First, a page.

Firefighters at Midway Fire Rescue in Pawleys Island are getting trained this week in roof ventilation, the proper way to cut into the roof of a burning home.
But some residents of the Waccamaw Neck area worry that as soon as those firefighters get trained they'll leave, since their starting pay is far below that of other area departments.
"Typically, we're running about $4,000 to $6,000 behind the various ranks," said Midway Fire Chief Doug Eggiman.
Midway firefighters start out at around $27,000 a year, compared to just over $32,000 in Horry County.
Eggiman says the quality of service is still high. Midway was named South Carolina's small EMS system of the year in 2011.
But a former member of the fire district board says losing experienced firefighters is a problem, since training is costly.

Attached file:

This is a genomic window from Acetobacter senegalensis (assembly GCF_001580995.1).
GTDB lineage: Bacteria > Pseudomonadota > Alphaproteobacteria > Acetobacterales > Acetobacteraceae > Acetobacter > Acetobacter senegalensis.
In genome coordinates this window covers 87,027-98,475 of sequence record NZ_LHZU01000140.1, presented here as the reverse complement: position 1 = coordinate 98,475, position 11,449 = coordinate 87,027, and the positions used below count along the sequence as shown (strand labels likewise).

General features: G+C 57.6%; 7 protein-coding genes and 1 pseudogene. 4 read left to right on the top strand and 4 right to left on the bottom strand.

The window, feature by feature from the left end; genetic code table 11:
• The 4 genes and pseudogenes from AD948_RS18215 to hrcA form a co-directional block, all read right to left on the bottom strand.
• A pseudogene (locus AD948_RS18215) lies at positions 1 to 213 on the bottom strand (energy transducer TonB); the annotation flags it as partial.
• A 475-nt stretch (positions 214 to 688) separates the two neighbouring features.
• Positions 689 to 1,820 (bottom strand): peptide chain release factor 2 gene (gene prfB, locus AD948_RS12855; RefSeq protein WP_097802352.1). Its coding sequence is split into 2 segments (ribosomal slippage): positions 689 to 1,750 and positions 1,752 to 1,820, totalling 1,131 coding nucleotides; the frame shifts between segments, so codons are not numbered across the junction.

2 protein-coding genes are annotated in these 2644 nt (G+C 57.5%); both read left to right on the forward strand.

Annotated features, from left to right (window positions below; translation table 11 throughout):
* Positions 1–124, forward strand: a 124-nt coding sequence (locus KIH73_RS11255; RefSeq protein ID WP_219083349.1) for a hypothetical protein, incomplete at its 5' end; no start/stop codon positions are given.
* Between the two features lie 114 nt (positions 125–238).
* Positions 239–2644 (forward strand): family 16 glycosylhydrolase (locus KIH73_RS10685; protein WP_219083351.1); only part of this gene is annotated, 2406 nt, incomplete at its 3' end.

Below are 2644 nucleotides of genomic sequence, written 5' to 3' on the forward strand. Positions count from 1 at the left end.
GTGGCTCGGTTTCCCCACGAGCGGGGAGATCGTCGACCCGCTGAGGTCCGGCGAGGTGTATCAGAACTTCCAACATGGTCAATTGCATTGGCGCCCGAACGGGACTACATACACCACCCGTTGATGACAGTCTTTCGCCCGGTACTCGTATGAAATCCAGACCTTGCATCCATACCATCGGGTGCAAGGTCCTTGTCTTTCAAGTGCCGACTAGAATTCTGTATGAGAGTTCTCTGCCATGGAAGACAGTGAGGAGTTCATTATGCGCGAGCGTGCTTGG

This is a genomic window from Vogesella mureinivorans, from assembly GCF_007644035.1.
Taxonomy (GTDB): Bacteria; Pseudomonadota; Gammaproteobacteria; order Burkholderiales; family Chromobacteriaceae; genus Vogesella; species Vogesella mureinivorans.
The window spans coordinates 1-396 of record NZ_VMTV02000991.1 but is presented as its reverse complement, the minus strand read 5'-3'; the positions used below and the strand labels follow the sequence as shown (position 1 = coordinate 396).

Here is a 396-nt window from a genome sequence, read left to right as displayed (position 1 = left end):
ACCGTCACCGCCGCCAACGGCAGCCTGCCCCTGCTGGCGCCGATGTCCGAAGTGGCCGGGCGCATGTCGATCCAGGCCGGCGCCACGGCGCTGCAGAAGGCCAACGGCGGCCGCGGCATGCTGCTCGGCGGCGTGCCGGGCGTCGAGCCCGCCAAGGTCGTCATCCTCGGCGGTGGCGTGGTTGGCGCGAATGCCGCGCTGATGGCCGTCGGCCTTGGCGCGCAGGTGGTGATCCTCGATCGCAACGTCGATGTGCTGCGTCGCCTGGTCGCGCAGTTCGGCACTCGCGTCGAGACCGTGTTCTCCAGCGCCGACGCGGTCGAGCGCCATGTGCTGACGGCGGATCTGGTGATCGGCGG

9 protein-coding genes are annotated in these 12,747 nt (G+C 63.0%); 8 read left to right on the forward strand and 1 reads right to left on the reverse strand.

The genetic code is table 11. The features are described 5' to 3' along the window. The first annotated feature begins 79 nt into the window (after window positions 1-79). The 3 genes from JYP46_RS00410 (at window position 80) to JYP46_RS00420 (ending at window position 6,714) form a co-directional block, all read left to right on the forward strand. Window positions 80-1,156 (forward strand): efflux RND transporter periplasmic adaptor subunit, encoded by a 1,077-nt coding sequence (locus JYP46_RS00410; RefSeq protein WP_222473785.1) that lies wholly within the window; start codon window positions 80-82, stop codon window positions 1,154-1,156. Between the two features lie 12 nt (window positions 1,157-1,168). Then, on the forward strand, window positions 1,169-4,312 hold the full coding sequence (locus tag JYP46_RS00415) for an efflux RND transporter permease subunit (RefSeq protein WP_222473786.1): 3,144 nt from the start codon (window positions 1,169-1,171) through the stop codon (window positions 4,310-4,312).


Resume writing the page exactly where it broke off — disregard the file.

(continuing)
"You don't want to have someone come into your house, if you're ill or your house is on fire or something, who isn't fully up to the job and what it takes to get up to the job is constant training," said former board president Richard Faulk.
Faulk says the department has to pay for health exams, uniforms and turnout gear for each new firefighter, plus overtime for others while the new people to come on board.
Faulk and other supporters of a pay increase for Midway fire personnel say it's time to talk about a property tax increase if that's what it takes to hang on to those firefighters.
"It's a tough decision and I realize that, I'm a taxpayer," Faulk said. "My main thing is that (County) Council has a responsibility for the protection and the welfare of the citizens in Georgetown County and the Waccamaw Neck."
Faulk said he believes Waccamaw Neck property owners would be willing to pay a one to two mil tax increase to accommodate higher pay for firefighters.
A spokesperson for Georgetown County says the county council may discuss raises for firefighters within the next month.